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Today's Stichomancy for Jonas Salk

The first excerpt represents the element of Air. It speaks of mental influences and the process of thought, and is drawn from The Son of Tarzan by Edgar Rice Burroughs:

a familiarity about his carriage and figure that puzzled Korak.

The ape-man decided that to find the girl again he would but have to keep in touch with the young Englishman, and so he fell in behind the pair, following them to Hanson's camp. Here the Hon. Morison penned a brief note, which Hanson gave into the keeping of one of his boys who started off forthwith toward the south.

Korak remained in the vicinity of the camp, keeping a careful watch upon the Englishman. He had half expected to find the girl at the destination of the two riders and had been disappointed when no sign of her materialized about the camp.


The Son of Tarzan
The second excerpt represents the element of Fire. It speaks of emotional influences and base passions, and is drawn from The Spirit of the Border by Zane Grey:

Twenty or more Indians bent their backs in earnest employment. In one corner a savage stood holding a piece of red-hot iron on an anvil, while a brawny brave wielded a sledge-hammer. The sparks flew; the anvil rang. In another corner a circle of braves sat around a pile of dried grass and flags. They were twisting and fashioning these materials into baskets. At a bench three Indian carpenters were pounding and sawing. Young braves ran back and forth, carrying pails, rough-hewn boards and blocks of wood.

Instantly struck by two things, Jim voiced his curiosity:

"Why do these Indians all wear long hair, smooth and shiny, without adornment?"

"They are Christians. They wear neither headdress, war-bonnet, nor


The Spirit of the Border
The third excerpt represents the element of Water. It speaks of pure spiritual influences and feelings of love, and is drawn from The Pool of Blood in the Pastor's Study by Grace Isabel Colbron and Augusta Groner:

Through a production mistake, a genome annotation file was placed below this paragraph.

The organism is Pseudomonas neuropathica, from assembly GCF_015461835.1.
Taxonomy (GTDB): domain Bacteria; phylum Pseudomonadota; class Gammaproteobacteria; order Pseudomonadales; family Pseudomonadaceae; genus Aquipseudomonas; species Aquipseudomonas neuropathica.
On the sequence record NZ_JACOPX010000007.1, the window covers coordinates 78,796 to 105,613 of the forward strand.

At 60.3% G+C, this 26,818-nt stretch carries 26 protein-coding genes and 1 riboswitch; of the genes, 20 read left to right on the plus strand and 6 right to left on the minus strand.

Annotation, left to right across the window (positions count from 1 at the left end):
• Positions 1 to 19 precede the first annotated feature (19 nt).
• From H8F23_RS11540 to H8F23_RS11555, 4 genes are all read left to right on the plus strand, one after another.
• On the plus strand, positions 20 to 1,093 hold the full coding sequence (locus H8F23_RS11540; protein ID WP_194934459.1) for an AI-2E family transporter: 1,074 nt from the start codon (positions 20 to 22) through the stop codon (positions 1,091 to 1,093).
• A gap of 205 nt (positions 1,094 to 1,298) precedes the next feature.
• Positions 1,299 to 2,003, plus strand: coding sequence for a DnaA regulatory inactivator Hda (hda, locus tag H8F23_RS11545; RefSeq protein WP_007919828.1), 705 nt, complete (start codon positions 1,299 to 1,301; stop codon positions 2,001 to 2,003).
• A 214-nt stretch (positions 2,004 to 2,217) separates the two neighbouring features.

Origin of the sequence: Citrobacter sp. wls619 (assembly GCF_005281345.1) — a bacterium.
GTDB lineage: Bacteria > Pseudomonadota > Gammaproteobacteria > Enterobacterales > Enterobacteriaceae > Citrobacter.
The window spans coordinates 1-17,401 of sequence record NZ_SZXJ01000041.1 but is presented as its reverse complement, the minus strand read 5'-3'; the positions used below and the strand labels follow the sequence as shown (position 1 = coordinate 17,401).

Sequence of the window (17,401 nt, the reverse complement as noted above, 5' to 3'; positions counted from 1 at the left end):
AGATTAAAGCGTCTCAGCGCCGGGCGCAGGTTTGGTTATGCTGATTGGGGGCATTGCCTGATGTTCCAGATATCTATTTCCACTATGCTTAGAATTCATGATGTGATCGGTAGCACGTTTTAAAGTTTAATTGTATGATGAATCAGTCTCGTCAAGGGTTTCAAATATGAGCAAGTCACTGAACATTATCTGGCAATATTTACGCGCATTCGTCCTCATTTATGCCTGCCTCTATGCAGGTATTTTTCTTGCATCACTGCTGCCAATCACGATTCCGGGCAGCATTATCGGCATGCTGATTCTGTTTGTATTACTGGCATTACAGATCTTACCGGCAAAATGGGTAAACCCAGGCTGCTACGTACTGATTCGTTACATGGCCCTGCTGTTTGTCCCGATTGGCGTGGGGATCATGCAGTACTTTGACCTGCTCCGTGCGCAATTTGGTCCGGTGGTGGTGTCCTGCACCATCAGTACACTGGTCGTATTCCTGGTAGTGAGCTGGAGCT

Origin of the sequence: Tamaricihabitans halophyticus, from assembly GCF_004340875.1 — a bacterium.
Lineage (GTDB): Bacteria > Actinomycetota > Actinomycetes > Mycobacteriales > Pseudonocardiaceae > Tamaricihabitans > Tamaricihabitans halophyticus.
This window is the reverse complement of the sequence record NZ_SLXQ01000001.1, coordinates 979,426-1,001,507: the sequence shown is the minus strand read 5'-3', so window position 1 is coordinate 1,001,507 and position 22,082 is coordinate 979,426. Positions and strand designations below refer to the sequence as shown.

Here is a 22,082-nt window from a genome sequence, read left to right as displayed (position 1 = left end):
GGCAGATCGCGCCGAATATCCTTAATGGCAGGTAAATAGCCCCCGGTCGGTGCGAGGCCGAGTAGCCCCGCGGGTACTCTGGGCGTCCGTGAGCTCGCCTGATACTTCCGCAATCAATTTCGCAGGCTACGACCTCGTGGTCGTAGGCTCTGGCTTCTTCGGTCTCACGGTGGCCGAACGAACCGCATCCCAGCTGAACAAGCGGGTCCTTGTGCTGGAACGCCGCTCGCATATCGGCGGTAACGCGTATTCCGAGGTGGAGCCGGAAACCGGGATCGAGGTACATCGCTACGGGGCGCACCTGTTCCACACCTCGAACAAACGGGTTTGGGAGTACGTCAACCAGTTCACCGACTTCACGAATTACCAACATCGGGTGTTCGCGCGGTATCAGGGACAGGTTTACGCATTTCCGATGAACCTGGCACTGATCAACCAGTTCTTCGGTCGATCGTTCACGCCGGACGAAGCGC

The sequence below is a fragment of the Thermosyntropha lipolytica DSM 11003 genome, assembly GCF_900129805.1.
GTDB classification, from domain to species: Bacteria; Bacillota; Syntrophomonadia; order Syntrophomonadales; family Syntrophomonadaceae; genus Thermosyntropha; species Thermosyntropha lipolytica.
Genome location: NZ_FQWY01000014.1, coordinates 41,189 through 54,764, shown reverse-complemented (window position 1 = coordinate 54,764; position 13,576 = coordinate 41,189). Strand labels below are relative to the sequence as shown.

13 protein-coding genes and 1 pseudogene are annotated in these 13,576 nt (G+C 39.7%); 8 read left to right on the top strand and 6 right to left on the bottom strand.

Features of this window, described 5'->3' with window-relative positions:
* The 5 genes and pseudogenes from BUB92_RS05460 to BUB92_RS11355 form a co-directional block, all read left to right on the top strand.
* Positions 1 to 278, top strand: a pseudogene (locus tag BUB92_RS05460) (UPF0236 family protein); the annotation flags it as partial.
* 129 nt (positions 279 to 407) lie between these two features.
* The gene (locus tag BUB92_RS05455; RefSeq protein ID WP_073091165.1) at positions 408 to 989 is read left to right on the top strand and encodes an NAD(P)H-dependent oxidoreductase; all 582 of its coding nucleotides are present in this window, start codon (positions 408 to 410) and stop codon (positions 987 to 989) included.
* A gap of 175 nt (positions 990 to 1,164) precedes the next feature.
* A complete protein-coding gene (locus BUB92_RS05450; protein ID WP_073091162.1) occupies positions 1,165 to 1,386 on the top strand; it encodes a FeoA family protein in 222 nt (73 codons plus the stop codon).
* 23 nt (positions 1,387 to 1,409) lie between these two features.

Muller's official rank is scarcely much higher than that of a policeman, although kings and councillors consult him and the Police Department realises to the full what a treasure it has in him. But official red tape, and his early misfortune ... prevent the giving of any higher official standing to even such a genius. Born and bred to such conditions, Muller understands them, and his natural modesty of disposition asks for no outward honours, asks for nothing but an income sufficient for his simple needs, and for aid and opportunity to occupy himself in the way he most enjoys.

Joseph Muller's character is a strange mixture. The

The fourth excerpt represents the element of Earth. It speaks of physical influences and the impact of the unseen on the visible world, and is drawn from Eryxias by Platonic Imitator:

ERYXIAS: Unjustly.

CRITIAS: And if the wicked man has wealth and is willing to spend it, he will carry out his evil purposes? whereas he who is short of means cannot do what he fain would, and therefore does not sin? In such a case, surely, it is better that a person should not be wealthy, if his poverty prevents the accomplishment of his desires, and his desires are evil? Or, again, should you call sickness a good or an evil?

ERYXIAS: An evil.

CRITIAS: Well, and do you think that some men are intemperate?

ERYXIAS: Yes.

CRITIAS: Then, if it is better for his health that the intemperate man